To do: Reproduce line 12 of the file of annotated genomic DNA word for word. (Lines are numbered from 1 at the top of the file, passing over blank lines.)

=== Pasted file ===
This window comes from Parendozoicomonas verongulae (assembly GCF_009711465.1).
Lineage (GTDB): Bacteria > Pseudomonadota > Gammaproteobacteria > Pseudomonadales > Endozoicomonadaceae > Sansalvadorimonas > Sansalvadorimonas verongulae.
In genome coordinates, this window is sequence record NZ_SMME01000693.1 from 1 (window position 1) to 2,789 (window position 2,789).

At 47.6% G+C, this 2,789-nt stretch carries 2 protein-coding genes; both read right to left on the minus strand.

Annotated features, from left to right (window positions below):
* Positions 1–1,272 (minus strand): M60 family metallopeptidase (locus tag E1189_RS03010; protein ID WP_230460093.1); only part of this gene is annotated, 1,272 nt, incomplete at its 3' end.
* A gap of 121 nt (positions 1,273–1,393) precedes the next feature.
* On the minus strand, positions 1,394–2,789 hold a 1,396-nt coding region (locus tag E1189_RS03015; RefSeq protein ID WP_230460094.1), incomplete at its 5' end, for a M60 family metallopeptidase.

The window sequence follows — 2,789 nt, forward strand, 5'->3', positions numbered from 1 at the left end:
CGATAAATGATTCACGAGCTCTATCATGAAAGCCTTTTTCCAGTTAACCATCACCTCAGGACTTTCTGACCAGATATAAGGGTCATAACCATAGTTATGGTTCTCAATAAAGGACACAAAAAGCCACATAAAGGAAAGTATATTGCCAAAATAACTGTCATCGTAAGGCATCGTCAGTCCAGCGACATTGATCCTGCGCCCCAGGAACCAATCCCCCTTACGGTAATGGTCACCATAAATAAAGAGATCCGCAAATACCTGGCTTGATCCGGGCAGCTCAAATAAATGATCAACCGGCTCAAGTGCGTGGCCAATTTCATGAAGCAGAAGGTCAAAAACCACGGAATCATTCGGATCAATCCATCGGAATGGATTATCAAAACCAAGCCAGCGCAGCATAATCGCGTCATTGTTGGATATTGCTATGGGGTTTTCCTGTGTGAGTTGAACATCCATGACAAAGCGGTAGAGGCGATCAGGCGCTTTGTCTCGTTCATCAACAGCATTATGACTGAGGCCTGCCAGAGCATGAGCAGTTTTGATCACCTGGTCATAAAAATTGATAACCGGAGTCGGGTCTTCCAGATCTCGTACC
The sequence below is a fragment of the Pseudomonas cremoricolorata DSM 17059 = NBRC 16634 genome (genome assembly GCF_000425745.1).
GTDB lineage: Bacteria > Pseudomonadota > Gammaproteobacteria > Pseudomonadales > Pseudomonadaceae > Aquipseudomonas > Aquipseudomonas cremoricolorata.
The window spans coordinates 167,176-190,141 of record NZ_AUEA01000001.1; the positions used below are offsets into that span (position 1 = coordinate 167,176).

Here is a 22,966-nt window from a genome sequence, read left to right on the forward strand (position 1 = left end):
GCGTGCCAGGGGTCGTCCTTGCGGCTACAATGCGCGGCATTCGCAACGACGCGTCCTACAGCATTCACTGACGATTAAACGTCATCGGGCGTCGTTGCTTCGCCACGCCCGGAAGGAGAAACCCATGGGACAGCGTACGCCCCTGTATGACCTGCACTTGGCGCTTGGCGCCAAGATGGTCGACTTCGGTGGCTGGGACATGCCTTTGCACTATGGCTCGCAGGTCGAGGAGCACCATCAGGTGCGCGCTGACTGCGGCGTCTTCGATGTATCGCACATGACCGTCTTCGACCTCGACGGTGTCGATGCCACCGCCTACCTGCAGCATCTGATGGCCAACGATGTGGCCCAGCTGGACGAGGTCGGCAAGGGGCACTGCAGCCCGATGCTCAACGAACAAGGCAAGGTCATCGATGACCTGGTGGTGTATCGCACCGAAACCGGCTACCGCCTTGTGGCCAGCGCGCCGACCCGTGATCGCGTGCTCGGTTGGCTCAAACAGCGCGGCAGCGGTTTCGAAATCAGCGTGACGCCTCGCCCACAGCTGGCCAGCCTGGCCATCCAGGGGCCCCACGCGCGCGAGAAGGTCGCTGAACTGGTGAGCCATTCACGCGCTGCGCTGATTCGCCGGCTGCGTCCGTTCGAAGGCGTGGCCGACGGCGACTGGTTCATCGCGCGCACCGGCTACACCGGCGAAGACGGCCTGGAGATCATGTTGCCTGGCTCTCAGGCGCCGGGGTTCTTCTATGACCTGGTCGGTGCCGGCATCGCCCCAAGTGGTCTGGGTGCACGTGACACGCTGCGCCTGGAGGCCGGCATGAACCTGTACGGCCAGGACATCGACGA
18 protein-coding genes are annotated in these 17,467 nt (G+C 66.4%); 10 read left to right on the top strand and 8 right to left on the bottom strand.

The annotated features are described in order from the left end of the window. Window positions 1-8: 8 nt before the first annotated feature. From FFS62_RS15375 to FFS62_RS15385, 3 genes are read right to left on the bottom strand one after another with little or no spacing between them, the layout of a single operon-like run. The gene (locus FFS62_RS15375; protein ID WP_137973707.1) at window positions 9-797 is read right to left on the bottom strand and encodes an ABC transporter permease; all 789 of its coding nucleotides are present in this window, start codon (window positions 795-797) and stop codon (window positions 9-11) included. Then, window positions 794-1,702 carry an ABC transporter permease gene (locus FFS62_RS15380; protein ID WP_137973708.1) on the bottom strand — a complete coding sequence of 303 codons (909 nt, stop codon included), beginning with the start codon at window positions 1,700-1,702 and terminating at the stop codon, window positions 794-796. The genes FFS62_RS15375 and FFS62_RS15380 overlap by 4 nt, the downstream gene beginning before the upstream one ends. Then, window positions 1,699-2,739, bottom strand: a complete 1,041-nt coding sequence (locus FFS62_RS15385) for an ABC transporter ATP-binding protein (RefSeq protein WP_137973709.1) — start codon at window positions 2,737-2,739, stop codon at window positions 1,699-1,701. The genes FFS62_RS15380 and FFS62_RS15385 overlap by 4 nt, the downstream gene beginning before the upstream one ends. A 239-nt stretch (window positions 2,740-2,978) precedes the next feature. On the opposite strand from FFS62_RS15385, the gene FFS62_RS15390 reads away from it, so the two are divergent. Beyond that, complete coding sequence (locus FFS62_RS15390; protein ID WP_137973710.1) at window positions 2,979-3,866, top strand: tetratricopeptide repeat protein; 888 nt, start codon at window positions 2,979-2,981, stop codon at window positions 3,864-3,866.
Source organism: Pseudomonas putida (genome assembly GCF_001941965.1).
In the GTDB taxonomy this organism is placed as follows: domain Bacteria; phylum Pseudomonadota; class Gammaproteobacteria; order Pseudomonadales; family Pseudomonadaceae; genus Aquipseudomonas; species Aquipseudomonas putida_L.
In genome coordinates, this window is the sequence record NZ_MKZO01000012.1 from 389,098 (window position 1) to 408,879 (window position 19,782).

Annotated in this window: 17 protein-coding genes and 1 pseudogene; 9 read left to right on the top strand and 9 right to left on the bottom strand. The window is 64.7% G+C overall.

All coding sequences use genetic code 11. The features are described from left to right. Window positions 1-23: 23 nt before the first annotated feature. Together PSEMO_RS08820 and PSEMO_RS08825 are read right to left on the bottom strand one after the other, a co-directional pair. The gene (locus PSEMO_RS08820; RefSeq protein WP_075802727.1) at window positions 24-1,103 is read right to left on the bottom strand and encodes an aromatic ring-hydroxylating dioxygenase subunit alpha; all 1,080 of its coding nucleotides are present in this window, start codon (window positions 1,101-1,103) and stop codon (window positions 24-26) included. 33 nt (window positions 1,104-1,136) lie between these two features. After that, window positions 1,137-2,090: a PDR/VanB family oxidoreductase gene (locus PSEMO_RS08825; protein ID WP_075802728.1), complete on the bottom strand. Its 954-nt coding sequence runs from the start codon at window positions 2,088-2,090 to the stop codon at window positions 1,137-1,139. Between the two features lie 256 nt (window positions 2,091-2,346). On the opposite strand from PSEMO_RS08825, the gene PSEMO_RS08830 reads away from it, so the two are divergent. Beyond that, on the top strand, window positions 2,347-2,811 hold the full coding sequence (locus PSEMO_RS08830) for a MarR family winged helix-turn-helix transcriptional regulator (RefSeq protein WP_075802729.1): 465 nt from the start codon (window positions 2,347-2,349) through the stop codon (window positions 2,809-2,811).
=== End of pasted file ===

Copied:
GTDB lineage: Bacteria > Pseudomonadota > Gammaproteobacteria > Pseudomonadales > Pseudomonadaceae > Aquipseudomonas > Aquipseudomonas cremoricolorata.